Mantua 1873 – Milan 1948
Biography by Manlio Benigni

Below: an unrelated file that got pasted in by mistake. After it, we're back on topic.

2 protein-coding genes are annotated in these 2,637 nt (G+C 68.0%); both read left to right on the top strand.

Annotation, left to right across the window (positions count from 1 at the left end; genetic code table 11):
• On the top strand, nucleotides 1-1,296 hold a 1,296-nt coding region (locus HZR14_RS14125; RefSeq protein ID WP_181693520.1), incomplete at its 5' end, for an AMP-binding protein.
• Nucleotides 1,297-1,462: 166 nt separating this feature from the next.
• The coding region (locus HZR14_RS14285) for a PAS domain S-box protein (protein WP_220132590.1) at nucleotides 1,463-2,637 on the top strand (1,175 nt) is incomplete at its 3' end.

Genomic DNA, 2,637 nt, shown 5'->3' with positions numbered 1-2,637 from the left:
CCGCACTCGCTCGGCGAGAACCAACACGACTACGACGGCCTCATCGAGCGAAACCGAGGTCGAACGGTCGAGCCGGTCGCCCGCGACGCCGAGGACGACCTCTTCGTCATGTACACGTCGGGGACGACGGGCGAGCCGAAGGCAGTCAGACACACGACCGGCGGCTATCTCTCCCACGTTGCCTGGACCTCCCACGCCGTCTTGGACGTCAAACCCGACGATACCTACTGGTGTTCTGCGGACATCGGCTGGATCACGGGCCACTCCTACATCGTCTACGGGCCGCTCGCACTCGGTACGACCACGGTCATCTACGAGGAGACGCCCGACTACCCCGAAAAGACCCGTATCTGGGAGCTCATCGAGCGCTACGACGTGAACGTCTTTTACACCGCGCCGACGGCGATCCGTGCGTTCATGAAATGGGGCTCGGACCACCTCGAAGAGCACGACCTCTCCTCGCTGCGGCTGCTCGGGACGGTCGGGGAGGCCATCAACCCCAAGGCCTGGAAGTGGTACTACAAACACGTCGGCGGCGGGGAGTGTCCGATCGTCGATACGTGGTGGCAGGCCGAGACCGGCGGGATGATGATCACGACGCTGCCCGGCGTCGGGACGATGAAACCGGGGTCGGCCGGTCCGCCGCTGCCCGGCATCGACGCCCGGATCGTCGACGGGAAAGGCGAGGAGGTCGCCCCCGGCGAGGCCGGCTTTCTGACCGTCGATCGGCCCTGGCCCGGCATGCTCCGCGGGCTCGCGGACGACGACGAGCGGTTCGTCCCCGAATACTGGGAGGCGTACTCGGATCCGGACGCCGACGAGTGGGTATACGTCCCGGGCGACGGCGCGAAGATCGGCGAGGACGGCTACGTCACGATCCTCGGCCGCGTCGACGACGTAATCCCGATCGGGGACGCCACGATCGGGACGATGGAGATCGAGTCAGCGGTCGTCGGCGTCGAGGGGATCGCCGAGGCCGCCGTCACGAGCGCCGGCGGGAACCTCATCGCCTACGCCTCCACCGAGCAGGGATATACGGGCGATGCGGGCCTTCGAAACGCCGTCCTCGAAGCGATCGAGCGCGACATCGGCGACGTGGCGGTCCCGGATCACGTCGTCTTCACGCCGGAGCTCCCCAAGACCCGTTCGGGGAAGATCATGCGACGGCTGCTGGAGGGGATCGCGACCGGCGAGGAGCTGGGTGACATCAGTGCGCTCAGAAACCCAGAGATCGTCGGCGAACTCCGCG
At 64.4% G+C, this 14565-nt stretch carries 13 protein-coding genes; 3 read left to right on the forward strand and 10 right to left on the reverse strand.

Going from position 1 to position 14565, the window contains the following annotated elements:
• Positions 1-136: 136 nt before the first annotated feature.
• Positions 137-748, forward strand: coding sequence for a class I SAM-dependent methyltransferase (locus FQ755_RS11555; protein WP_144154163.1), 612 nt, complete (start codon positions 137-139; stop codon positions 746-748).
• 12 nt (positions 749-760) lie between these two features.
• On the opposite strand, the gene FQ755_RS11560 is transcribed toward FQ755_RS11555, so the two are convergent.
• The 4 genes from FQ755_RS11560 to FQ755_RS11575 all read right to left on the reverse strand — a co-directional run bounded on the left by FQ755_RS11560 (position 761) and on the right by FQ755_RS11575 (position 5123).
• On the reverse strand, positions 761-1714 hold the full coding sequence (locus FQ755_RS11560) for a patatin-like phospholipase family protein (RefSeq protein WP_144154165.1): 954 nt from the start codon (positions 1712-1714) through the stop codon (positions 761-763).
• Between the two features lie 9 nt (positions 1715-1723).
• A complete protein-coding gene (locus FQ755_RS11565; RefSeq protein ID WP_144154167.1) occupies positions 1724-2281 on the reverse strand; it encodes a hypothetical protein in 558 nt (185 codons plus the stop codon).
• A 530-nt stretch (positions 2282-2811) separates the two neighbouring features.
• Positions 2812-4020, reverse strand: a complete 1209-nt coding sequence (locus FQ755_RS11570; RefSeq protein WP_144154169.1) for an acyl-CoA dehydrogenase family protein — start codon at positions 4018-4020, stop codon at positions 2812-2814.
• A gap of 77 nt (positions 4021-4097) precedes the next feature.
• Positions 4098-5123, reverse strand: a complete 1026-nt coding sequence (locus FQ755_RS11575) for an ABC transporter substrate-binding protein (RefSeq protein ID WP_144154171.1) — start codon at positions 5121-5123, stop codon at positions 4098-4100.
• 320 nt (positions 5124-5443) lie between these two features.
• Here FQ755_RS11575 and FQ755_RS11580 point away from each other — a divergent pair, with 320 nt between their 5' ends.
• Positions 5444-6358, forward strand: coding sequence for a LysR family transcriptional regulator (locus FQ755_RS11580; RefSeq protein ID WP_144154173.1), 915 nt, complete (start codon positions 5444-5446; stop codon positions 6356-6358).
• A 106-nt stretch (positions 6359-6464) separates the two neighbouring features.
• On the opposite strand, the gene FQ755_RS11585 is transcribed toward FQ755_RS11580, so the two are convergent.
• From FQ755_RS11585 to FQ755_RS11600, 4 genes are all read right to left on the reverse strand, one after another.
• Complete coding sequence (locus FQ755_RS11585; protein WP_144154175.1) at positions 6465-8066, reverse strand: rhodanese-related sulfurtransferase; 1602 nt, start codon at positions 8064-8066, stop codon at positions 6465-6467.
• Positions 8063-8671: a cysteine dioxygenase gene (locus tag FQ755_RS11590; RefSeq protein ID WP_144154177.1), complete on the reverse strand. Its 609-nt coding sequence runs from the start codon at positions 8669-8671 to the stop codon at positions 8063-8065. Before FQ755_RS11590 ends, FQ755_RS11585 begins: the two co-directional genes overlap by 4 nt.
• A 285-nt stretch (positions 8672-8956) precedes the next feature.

Giuseppe Scalarini was born in Mantua on January 29th 1873, son of Raniero, a railroad employee that had been a volunteer in the second and third Italian Independence wars, and of Virginia Lonardi. In 1888 he earns his technical schooling diploma, expressing an early interest for the arts and drawing. He holds his first exhibition in Mantua in 1890; during this event he meets the coetaneous, future socialist and government leader Ivanoe Bonomi, with whom he founds the Società Letteraria (Literary Society) in 1891. During the same year he finds a job at the local railway direction in Florence, where he attends the Belle Arti institute. In February 1892 he moves to Paris, an environment filled with satirical newspapers –his new interest- for a month and a half. In 1894 he moves to Venice, where he enrols in the third class of the Accademia di Belle Arti. When he returns to Mantua, he founds the Merlin Cocai on November1st 1896, a weekly imprinted on radical and socialist thought. He later moves to Bologna, to work at the Wenk lithography. In 1897 he publishes his first booklet called “Penitenziario”. “Note di viaggio di Geppe Scalarini” (“Penitentiary”. “Travel notes by Geppe Scalarini”) assembled by Amedeo Mezzadri. 1898 is the year of the street rebel movements in order to abolish the duty on grain, that will be repressed by cannons under the order of general Bava Beccaris. On May 1st, Scalarini founds La Terra, Mantua’s first Socialist newspaper, along with Bonomi and Giovanni Zibordi. On July 4th 1898, Scalarini is officially registered at the Mantua Prefecture as a card-carrying member of the socialist party and as “one attending the political class of people affiliated with subversive parties.” Following some of his antimilitaristic and anti-governmental sketches he was sentenced for State offence. He was forced to take refuge in Austria, then in Berlin, where he cooperates with prestigious satirical newspapers, such as Munich’s Fliegende Blatter and Berlin’s Lustige Blatter. On request by the Italian police, he is expelled from Germany on February 17th 1901, and therefore seeks shelter in London, later on in Belgium and in Paris. The amnesty that came after the crowning of Vittorio Emanuele III permitted Scalarini to return to Mantua in 1901. In May he moves to Grisignana, in Istria: here, in 1902, he meets Carolina Pozzi, the inseparable companion that will bear him five daughters. He returns to Mantua in August 1903. He continues drawing on the re-founded Merlin Cocai, of which he is owner and editor in chief. His signature, the drawing of a small ladder followed by the ending syllables “rini,” becomes popular. After the revocation of his expulsion orders from Germany, he returns to Berlin in March 1904, where he will stay until June 1907. Once again in Mantua, he goes back to drawing on Merlin Cocai. Between 1908 and 1911 he works for the Ticino railways, and resumes his collaborations with the Fliegende Blatter and the Lustige Blatter, and also draws for the Pasquino. Scalarini moves to Milan on October 22nd 1911, during the war in Libya, publishing his first sketch on the Avanti!, edited by Claudio Treves. A daily collaboration, that will last until January 10th 1926, year of the infamous censorious Fascist “exceptional laws,” begins, with the production of over 3700 unmistakeable sketches. Rather than being just single political characters, the targets are universal and current events: the war, the voraciousness of capitalism, the exploitation of the working class, the organization and activities of the Fascist paramilitary squads, the cowardly monarchy. His satirical activity let him to various trials between 1911 and 1922. He publishes different anti-war texts with respective drawings: “La guerra nella caricatura” (War in caricature, 1912), “Il processo della guerra” (The war process, 1913), “La guerra davanti al tribunale della storia” (The war in front of history’s court, 1929) and “Abbasso la guerra” (Down with war, 1923.) In 1920 he is assaulted in Gavirate (in the Varese province), where he has been living since 1914, by a group of Fascist paramilitary squads that administer him castor oil. He therefore moves to Savona and then to Travedona (Varese). The year 1921 is the one of his greatest artistic production, when he contemporaneously cooperates with ten different newspapers. From December 1921 to September 1925 he also cooperates to the new series of the Asino. The attack on Mussolini in Bologna on October 31st 1926 triggers Fascist reprisals against left-party newspapers and militants. The State’s special defence Court institutes exceptional laws against the regime opponents. In November, Scalarini is beat in Milan by a group of Blackshirts. This attack causes the fracture of his mandible and a brain concussion. When he comes out of the hospital on December 1st 1926 he is arrested and transferred in front of the special Court, that condemns him to five years of confinement, first in Lampedusa, then in Ustica, where he stays until November 1926, when he is moved back to Milan, remaining “specially supervised”. Scalarini will deal with the experience of confinement in a later on published diary called “Le mie isole” (My islands). He is prevented by signing “any of his work of any type”, a ban that will never be revoked. Hence, Scalarini begins writing children literature, publishing “Le avventure di Miglio” (Miglio’s adventures) in 1933, that has the signature of his daughter Virginia Chiabov. He also cooperates with the Corriere dei Piccoli (a newspaper for children) from 1932 to 1946 and with the Domenica del Corriere from 1934 to 1946. On July 15th 1940 he is arrested once again in Gavirate, on the 20th he is interned in the Istonio (nowadays Vasto, in the province of Chieti) concentration camp. He is later transferred to Bucchianico (Chieti). On December 22nd the internment is revoked but the monitoring is renewed. In 1943 he escapes an arrest by the Salò police. After the War he re-starts his collaboration with the Avanti!, and also works for l’Umanità, the Codino Rosso and the Sempre Avanti!. He loses his beloved Carolina, which he marries close to her death in 1943, and his daughter Giuseppina in 1945. Giuseppe Scalarini dies in Milan on December 30th 1948. 13.000 drawings, of which 5800 originals, are left of his immense satirical production, that has also been admired in many later exhibitions.